Aunt Minnie (1/10, Kim) reports that researchers have created a “3D-printed robot-guided device capable of facilitating MR-guided breast biopsy and improving the accuracy of breast cancer diagnosis.” The group includes Vincent Groenhuis, Françoise Siepel, PhD, and Stefano Stramigioli, PhD, from the Robotics and Mechatronics laboratory at the University of Twente in the Netherlands. The article says, “In a proof-of-concept study, the researchers found that the device was able to maneuver a needle toward target coordinates inside the breast with extreme precision on a single attempt.” The device is called Stormram 4 and it won the Surgical Robot Challenge at the 2017 Hamlyn Symposium in London, “a major event in the field of robotic surgery.”
HealthDay (1/9, Thompson) reports a study published Jan. 9 in the Journal of the American Medical Association found that “screening and treatment reduced breast cancer deaths by 49 percent in 2012, compared with a 37 percent reduction in 2000.” Additionally, “treatments that target specific types of breast cancer have generated the most scientific advancement and, as such, have taken a larger role in saving lives, the researchers found,” with better cancer treatments accounting “for 63 percent of the reduction in breast cancer deaths in 2012, compared with 37 percent due to early detection of cancer through screening.”
TIME (1/8, Park) reports that research suggests “women who work the night shift have a 19% increased risk of developing cancer compared to women do not work at night.” The findings were published in Cancer Epidemiology, Biomarkers & Prevention. After analyzing data from 61 studies, researchers “found that women who worked night shifts for longer periods of time had a 41% higher risk of skin cancer, 32% higher risk of breast cancer and an 18% greater risk of digestive system cancers compared to women who did not work night shifts.” The data indicated that “the risk was highest among nurses who worked at night; their risk of developing breast cancer if they worked night shifts long term was 58% higher than nurses who didn’t have night shifts.”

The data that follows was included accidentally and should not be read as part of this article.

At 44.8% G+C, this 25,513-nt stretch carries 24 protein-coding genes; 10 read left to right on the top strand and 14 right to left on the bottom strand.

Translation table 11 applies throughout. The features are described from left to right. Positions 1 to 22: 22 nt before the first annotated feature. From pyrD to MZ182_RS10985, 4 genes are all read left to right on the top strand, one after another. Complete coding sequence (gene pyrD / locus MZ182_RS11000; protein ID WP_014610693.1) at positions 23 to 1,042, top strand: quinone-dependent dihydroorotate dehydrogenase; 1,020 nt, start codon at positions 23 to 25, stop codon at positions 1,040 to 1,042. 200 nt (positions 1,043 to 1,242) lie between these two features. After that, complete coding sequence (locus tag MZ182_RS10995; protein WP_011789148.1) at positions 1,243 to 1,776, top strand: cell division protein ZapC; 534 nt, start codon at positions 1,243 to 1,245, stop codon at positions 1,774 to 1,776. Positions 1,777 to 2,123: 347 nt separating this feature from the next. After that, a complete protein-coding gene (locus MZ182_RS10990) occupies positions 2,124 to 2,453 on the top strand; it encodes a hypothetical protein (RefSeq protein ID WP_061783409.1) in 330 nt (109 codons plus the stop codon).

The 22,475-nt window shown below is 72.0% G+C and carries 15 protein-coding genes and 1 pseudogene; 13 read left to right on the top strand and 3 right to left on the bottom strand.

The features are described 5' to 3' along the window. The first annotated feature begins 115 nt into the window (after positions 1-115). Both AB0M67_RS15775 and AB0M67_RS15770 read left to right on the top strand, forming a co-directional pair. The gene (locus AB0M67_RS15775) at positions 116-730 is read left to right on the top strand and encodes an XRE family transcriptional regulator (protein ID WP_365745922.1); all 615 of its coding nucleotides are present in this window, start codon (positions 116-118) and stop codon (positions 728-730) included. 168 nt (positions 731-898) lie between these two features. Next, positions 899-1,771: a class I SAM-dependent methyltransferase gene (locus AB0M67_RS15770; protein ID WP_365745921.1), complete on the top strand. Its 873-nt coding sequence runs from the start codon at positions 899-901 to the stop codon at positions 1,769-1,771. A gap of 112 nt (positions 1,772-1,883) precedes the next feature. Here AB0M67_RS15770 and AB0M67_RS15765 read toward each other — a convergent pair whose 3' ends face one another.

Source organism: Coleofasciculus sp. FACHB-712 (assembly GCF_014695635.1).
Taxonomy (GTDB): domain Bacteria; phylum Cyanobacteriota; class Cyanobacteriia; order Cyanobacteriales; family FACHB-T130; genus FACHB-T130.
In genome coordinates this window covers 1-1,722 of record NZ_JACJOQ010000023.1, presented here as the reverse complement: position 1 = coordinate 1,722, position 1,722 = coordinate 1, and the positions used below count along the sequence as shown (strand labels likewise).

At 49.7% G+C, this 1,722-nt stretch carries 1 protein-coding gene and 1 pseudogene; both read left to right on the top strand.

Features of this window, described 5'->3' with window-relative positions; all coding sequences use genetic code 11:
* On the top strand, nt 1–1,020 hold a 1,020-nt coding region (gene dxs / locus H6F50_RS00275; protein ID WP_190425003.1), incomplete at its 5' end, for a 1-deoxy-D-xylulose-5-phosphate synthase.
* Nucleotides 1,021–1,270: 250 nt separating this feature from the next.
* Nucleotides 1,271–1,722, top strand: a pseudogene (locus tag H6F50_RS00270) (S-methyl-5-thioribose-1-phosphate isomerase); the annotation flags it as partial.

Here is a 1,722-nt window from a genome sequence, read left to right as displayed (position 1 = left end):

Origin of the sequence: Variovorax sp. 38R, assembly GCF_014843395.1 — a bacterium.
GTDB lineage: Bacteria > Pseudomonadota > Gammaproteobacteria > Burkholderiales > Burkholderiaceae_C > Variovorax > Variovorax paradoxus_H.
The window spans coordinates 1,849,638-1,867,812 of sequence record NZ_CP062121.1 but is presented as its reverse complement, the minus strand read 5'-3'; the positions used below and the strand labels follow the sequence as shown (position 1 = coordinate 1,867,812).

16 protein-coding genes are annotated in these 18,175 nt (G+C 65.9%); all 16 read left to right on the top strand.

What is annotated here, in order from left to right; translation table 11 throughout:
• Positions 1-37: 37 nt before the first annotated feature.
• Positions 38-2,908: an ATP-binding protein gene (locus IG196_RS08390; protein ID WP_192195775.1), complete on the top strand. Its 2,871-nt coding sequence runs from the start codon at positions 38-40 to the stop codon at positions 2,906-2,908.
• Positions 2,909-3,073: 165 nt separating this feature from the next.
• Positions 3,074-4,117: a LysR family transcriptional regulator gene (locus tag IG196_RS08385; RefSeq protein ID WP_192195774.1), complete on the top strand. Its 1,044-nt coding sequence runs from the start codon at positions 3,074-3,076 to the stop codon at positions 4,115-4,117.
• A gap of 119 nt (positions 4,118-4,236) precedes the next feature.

HealthDay (1/8, Dallas) reports that the studies analyzed included “people from North America, Europe, Australia and Asia.” When the investigators “took into account for location, they found that only the night-shift workers from North America and Europe had a greater risk for breast cancer.” Medscape (1/8, Jenkins) also covers the story.
The Baltimore Sun (1/8, Cohn) reports “doctors at the University of Maryland have developed a new form of radiation treatment,” delivered by a machine called the GammaPod, “that may reduce or eliminate the need for surgery to remove tumors in patients with early-stage breast cancer.” Physicians “said it will not only reduce the number of radiation treatments a patient may need but will zap the cancer so thoroughly that there may be nothing left for surgeons to tackle.” The GammaPod will be marketed by Xcision Medical System based in Columbia, a company created by university doctors, “and the technology could be costly,” the article suggests.
According to the Washington Post (1/4, McGinley) in “To Your Health,” a report from the American Cancer Society (ACS) indicates the US’ “overall cancer death rate declined 1.7 percent in 2015.” The data indicate that “overall, the cancer death rate has dropped from 215.1 per 100,000 population in 1991 to 158.6 per 100,000 in 2015.”
On its website, NBC News (1/4, Fox) reports, “More than 2.3 million people have not died of cancer since 1991 who otherwise would have if cancer rates had remained unchanged... said” the ACS.
TIME (1/4, Park) reports, “One of the biggest forces behind the decline is a reduction in smoking, thanks to public health campaigns warning of its dangers, and tobacco taxes that discourage people from picking up the habit.” Although lung cancer, for instance, “remains a leading cause of cancer death, death rates have dropped by 45% among men from 1990 to 2015 and by 19% among women from 2002 to 2015.”
Aunt Minnie (1/4) reports, however, that “gains in lung cancer survival are being slowed because so few individuals who are eligible for CT lung cancer screening actually undergo the scans.”
Meanwhile, HealthDay (1/4, Gordon) reports, “During the past 10 years, cancer death rates in men” declined by approximately “2 percent per year, but they remained steady in women.” Additionally, the investigators “found a persistent gap between cancer death rates between whites and blacks.” The data indicated “in 2015, the cancer death rate was 14 percent higher in black people than in white people.” The findings were published in CA: A Cancer Journal for Clinicians. Bloomberg News (1/4, Levingston) and MedPage Today (1/4, George) also cover the story.